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Data from: Pulsed food resources, but not forest cover, determines lifetime reproductive success in a forest-dwelling rodent

Citation

Hoset, Katrine S.; Villers, Alexandre; Wistbacka, Ralf; Selonen, Vesa (2018), Data from: Pulsed food resources, but not forest cover, determines lifetime reproductive success in a forest-dwelling rodent, Dryad, Dataset, https://doi.org/10.5061/dryad.mr11t

Abstract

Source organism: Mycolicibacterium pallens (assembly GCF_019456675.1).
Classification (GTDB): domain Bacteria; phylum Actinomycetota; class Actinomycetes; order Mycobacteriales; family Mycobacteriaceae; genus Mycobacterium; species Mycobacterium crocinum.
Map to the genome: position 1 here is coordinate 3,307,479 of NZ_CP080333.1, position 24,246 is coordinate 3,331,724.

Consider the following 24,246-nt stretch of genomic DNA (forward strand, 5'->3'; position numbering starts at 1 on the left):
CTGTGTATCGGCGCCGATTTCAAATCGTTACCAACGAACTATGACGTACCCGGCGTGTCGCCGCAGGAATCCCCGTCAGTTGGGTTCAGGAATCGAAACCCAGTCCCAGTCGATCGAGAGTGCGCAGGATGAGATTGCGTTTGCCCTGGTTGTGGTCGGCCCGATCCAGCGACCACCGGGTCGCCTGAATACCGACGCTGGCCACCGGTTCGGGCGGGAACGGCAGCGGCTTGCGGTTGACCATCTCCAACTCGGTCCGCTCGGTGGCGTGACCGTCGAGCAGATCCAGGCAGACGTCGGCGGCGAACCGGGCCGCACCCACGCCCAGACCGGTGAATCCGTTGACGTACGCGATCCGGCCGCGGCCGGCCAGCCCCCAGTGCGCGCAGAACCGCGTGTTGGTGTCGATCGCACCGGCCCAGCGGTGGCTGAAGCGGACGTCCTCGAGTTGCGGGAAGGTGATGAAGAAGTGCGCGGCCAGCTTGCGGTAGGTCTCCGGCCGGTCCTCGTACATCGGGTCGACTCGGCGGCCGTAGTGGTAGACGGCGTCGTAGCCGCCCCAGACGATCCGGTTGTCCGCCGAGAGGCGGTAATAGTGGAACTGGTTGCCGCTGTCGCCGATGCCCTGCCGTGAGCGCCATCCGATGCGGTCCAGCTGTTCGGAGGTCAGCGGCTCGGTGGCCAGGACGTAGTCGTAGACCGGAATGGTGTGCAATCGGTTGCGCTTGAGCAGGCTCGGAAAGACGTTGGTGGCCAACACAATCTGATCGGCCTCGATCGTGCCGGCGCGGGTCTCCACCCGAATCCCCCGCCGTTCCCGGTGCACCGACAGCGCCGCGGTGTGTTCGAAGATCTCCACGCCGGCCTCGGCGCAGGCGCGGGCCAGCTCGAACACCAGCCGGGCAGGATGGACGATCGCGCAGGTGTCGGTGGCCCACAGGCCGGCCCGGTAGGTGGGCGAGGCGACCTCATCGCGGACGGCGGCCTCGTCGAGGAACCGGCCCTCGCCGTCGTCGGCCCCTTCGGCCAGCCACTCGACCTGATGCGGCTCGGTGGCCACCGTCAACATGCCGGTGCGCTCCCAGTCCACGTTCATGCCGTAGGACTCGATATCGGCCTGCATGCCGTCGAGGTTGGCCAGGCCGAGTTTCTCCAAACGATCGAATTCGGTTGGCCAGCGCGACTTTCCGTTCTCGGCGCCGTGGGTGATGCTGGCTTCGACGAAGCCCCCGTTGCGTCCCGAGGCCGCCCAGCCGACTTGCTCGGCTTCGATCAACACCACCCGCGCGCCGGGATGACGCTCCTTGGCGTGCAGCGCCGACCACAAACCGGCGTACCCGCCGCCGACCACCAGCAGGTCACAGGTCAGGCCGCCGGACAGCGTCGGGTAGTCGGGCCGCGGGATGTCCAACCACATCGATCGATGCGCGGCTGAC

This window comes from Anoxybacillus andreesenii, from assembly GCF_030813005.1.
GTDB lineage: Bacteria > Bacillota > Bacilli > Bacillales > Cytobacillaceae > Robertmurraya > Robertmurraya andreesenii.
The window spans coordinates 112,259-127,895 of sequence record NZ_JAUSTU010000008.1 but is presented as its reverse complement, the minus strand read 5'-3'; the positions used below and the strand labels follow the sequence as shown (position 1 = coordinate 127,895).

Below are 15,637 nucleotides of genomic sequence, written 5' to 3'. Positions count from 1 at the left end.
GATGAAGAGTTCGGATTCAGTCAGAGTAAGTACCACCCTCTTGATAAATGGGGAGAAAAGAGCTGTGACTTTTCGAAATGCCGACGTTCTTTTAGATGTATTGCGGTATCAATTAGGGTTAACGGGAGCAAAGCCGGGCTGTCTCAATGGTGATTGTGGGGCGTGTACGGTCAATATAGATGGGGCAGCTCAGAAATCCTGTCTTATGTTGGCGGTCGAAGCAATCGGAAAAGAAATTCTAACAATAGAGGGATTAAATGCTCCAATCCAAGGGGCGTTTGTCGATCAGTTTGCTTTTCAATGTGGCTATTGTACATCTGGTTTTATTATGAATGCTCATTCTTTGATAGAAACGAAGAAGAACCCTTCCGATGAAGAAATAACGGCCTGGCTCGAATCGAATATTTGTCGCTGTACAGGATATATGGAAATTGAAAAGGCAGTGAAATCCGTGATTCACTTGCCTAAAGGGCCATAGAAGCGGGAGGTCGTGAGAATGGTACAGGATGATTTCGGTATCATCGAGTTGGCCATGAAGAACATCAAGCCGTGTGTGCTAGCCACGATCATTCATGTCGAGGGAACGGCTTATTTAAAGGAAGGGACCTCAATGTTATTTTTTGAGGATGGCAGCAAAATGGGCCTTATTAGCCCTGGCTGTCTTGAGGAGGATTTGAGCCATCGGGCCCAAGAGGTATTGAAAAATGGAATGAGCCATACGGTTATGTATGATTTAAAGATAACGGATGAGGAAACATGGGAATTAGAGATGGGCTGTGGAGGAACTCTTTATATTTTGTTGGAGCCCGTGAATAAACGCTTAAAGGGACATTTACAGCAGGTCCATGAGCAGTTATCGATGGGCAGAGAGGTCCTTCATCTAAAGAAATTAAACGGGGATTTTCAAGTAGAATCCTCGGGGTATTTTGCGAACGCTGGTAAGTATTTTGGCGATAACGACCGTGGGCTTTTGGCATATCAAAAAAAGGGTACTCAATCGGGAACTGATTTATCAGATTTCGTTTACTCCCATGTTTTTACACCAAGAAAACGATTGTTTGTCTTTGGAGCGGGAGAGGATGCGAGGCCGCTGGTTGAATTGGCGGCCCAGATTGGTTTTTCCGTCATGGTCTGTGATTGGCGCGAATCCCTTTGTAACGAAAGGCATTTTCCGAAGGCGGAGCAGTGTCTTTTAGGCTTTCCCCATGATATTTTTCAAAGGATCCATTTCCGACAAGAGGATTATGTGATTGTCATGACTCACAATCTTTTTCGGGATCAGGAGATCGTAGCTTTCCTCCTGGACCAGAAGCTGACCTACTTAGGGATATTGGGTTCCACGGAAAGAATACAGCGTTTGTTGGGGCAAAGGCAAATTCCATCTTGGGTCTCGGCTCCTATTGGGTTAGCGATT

1. The relative contributions of habitat and food availability on fitness may provide evidence for key habitat features needed to safeguard population persistence. However, defining habitat quality for a species can be a complex task, especially if knowledge on the relationship between individual performance and habitat quality is lacking. 2. Here, we determined the relative importance of availability of suitable forest habitat, body mass, and food from masting tree species on female lifetime reproductive success (LRS) of Siberian flying squirrels (Pteromys volans). 3. We calculated LRS of 500 female flying squirrels based on a 22 year-long longitudinal data set of two populations from western Finland. We assessed with generalised additive models the potential effects of availability of suitable habitat and cumulative lifetime availability of food from masting tree species on female LRS, longevity and fecundity. On a reduced dataset, we evaluated the importance of female winter body mass and conducted a piecewise path analysis to determine how variables were connected. 4. According to generalised additive models female longevity, fecundity and LRS were mainly determined by variation in cumulative lifetime availability of food from masting alder and birch. Instead, habitat and body mass had smaller role. The path analysis indicated that lifetime food availability had direct effect on longevity and fecundity, and these had equal effect on LRS at both study sites. 5. Our results on LRS shows that the occurrence of tree masting events during a flying squirrel female’s lifetime have profoundly larger effect on lifetime reproductive success than the cover of suitable forest habitat. Furthermore, this study emphasises the importance of both fecundity and longevity, and the indirect effects of food availability via those components, as determinants of lifetime fitness of female flying squirrels.

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